So often the music and key of a song can greatly impact the words and meaning. After all, “the medium IS the message” and the WAY we communicate deeply influences WHAT we are trying to communicate.*
In thinking about preaching this year on Good Friday, the idea came to me to create a minor-keyed arrangement of the classic hymn “In the Garden (I come the Garden Alone).” This much beloved (and yet also critiqued as being over sentimental or potentially romantic**) hymn from C. Austin Miles was composed in 1912 and made it into our United Methodist Hymnals soon thereafter.
This re-arranging of this hymn text is heavily influenced by re-imagining the text as written about the Garden of Gethsemane (in Matthew 26:36-46) instead of the resurrection garden encounter (in John 20:11-18) and is also influenced by Black Liberation theologian James Cone‘s God of the Oppressed. Placing this hymn tune’s normal major progression in G C D into and Em Am Bm minor progression and adapting the melody leave it with a haunting, appropriate sense of what it means to sing about being with Jesus in the Garden of Gethsemane that fateful night just before his arrest and subsequent crucifixion. Here is a rough version of the chords written out.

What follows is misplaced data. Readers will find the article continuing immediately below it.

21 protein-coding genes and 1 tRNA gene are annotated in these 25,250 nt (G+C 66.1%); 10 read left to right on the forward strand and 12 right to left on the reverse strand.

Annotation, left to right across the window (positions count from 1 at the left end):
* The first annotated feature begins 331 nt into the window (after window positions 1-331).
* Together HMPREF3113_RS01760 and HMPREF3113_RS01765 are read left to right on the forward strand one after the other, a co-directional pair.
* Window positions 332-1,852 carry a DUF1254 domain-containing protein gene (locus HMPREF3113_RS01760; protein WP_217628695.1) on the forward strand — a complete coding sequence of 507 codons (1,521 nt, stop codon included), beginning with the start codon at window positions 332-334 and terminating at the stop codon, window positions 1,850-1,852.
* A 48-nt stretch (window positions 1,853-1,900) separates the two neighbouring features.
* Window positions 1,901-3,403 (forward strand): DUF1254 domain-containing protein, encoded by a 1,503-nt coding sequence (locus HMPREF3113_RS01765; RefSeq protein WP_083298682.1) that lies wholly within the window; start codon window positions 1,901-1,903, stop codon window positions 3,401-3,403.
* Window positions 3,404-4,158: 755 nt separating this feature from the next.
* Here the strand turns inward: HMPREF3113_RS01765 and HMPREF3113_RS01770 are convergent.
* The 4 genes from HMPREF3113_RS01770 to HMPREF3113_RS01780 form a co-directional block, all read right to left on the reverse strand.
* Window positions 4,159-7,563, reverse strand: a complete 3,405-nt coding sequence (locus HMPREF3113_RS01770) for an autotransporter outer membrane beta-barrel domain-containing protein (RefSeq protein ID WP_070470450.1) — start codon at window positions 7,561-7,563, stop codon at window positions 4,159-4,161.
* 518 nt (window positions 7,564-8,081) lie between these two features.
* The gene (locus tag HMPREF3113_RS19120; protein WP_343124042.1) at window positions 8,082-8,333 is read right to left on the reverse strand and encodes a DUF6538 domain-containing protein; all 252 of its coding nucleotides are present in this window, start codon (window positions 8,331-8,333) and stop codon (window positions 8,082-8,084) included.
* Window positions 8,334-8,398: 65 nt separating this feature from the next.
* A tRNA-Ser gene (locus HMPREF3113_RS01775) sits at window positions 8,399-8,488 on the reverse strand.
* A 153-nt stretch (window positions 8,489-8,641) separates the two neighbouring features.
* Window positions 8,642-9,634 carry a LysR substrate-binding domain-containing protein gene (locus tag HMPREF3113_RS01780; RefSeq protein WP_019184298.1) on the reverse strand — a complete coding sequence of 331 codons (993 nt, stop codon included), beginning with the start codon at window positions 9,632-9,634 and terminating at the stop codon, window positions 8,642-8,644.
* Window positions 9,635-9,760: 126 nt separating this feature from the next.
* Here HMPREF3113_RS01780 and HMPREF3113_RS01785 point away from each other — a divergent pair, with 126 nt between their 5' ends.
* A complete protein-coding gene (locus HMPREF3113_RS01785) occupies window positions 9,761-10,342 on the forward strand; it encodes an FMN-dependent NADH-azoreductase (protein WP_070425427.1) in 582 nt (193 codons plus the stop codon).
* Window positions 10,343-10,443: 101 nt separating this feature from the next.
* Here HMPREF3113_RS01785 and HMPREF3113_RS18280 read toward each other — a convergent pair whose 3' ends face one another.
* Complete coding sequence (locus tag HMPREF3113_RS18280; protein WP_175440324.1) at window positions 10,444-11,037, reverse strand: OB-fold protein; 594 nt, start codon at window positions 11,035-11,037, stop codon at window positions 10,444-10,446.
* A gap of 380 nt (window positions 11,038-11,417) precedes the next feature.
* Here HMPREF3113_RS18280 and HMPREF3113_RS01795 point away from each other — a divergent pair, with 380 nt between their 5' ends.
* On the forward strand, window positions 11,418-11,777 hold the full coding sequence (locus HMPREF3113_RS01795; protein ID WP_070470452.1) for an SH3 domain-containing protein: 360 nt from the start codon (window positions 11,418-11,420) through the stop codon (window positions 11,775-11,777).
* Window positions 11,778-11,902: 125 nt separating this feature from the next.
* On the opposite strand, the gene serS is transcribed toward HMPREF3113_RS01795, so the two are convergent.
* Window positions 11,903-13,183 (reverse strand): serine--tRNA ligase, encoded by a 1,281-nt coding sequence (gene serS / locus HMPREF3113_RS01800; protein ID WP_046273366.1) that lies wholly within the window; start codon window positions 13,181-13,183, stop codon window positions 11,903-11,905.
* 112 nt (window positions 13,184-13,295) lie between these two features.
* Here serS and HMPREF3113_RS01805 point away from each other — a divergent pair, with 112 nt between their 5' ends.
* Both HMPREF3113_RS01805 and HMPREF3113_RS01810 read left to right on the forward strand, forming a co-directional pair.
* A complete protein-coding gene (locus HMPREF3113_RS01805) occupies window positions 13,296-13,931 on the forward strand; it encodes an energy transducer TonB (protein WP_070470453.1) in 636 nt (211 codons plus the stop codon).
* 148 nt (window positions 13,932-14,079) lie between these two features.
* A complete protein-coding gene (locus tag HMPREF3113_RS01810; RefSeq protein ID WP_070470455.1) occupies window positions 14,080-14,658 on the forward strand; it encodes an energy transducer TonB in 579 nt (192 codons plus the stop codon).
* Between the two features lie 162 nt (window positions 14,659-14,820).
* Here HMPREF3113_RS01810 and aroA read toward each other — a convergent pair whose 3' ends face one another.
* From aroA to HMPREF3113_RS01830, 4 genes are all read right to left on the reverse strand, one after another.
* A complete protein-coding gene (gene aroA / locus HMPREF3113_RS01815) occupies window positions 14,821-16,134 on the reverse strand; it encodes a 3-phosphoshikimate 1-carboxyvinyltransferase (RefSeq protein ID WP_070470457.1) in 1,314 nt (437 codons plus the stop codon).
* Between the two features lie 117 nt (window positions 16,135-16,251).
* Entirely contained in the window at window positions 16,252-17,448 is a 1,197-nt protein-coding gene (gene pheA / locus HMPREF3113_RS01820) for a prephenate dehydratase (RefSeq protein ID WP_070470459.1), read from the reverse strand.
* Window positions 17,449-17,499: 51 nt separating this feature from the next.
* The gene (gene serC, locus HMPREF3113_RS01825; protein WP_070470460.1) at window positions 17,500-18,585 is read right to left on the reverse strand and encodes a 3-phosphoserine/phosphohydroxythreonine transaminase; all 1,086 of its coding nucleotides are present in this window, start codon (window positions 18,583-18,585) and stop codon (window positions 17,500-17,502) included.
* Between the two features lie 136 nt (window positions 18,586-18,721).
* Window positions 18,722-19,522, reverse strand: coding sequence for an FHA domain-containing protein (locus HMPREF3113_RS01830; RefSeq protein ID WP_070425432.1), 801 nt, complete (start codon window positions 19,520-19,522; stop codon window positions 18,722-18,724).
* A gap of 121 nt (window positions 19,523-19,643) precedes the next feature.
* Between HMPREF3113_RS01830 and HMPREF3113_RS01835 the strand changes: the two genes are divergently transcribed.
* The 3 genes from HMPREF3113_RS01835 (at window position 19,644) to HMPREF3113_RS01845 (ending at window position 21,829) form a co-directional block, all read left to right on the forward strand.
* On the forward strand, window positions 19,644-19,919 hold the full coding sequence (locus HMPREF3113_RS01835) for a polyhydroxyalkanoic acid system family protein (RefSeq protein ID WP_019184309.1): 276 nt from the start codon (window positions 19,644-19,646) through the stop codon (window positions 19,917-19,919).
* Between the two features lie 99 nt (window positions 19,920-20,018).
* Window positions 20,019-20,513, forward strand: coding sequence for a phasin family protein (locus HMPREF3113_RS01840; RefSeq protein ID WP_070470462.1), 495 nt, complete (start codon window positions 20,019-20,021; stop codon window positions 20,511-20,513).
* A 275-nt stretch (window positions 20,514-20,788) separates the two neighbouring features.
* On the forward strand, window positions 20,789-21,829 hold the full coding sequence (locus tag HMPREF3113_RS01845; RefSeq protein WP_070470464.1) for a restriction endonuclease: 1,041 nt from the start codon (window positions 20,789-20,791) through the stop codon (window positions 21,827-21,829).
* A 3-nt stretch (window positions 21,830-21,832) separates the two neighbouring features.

In the Garden (of Gethsemane) from joseph mcbrayer on Vimeo.
I’ll be singing and preaching more about this hymn at the Emory Office of Spiritual and Religious Life Good Friday service April 14th, 12noon at Cannon Chapel, Emory University.
*Media theorist and author Professor Marshall McLuhan, The Medium Is the Massage (New York: Bantam Books), 1967, 10.
**Choir master and hymnal editor Carlton R. Young, Companion to the United Methodist Hymnal (Nashville: Abingdon Press), 1993, 432-433.